FLG'll need to download the Kindle edition. 

Wednesday, December 4, 2013

FLG Hasn't Been Reading Blogs A Lot Lately

But Matt Yglesias is still a know-it-all who just so happens to not know very much.

He says the US has too many banks.  How does he define too many?  Doesn't really say.  In fact, the number of banks has fallen to 6,891 today from 14,482 in 1984.

But he makes three points:

  1. They are poorly managed
  2. They can't be regulated
  3. They can't compete

He makes his first point by arguing, basically, that if the people with degrees from HBS and Wharton can't run the Wall Street banks, then the people at these little banks must be even worse.  He then says that since these small banks are funded by FDIC deposits this creates a problem because nobody has an incentive to pay attention to what's going on.  The glaring omission here is that smaller banks are simpler operations.  They take deposits and make loans.  They operate very much as if Glass-Steagall had never been repealed.

His second point is basically the high overhead costs associated with regulation is a real problem for small banks and politically we are sensitive to that.  Matt argues this is because we are perversely committed to these small banks.  FLG thinks this illustrates one of his big issues with regulation generally -- it acts as a barrier to entry and benefits large, incumbent firms whose own bureaucrats can speak the government bureaucratic language.  The effect of regulation, especially after regulatory capture, is to protect the status quo power dynamics of the players in the industry.

The last point, that they can't compete, FLG is somewhat sympathetic to.   There are economies of scale to banking, but he's seen differing views on how much matters in research literature.  There is certainly a lower cost of funds in the market for the too-big-too-fail banks, which has been empirical verified.  But since these smaller banks are getting most of their funds from deposits and they stay within that limit, he's not sure it matters.

The only way FLG can make any sense of what Matt is arguing is if he began a thought experiment of the ideal bank size to comply with all sorts of regulations Matt might come up with.    The sweet spot for that would be just big enough not to be too big too fail, which is pretty pretty much the "US Bankcorps and PNCs and Fifth Thirds and BancWests of America" he likes.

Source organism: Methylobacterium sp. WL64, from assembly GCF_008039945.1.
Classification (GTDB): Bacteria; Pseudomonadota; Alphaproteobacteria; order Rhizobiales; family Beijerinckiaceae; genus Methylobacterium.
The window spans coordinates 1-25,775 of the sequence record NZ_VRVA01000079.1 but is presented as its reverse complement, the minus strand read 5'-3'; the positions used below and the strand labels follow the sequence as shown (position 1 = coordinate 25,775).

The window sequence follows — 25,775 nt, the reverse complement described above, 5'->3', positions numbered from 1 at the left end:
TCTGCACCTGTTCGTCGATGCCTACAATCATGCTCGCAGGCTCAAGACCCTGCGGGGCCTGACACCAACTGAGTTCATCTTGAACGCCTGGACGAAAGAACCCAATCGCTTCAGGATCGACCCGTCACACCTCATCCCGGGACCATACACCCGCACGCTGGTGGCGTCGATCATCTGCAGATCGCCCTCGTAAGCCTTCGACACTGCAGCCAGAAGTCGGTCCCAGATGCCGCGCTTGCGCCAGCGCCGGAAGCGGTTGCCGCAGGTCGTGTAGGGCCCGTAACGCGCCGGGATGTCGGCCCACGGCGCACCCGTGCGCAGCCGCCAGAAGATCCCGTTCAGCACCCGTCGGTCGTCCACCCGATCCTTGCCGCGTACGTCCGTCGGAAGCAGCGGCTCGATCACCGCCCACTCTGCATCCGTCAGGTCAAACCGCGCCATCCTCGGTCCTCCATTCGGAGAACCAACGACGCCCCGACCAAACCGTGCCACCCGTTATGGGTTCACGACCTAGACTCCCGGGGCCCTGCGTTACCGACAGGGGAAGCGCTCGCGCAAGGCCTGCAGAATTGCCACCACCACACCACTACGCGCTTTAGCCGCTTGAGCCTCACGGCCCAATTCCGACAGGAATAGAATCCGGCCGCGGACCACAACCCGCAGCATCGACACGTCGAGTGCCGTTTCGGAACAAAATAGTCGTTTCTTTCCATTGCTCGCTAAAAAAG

Saturday, November 30, 2013

FLG Still Thinks NATO Should Be Disbanded

Since he's been writing about his time horizons theory again, FLG might as well mention that he still thinks NATO ought to be disbanded.  Quick recap for those of you unfamiliar:  FLG contends that NATO's rasion d'etre since the Berlin Wall fell, November 10, 1989, almost a quarter century ago. Ever since its bureaucracy and its supporters have been thrashing about trying to find a new motivating reason.

The assumption, and FLG does mean assumption because its almost never explicitly articulated, that the alliance won the Cold War (therefore it was successful) and contains the world's most powerful militaries of democracies, so its continuing existence must be good.  This piece from June is representative of the type sympathetic to NATO.  FLG will jump right to the conclusion:
We must urgently redefine what NATO can do realistically, both militarily and politically, to ensure that NATO will be institutionally relevant in the future. 
 The mental model people seem to use is that NATO is like an aircraft carrier.  It can launch airstrikes, provide natural disaster assistance, and project power by its mere presence.  FLG, however, views it more like a pair of pizza shears when we are all out of pizza.  Good for the purpose it was designed, but not much else. To be clear, it's not a question of whether the constituent militaries lost their capabilities, but that without the existential threat of the Soviet Union and Warsaw Pact there's no political focus and never will be.

You see the borderline delusional thinking prevalent with NATO supporters in the piece that FLG quoted from earlier.  At the beginning, we have this:
Hi, my name is NATO and I have a defense spending and political leadership problem.
 Okay, FLG is on-board.  He thinks, however, let's put the damn alliance out of its misery.  Supporters instead offer this:
Step Four: Despite the difficulties, stay positive. Perpetual optimism is a force multiplier.
Holy fuck!  Maybe we could solve the alliance's problem by booking it on Oprah.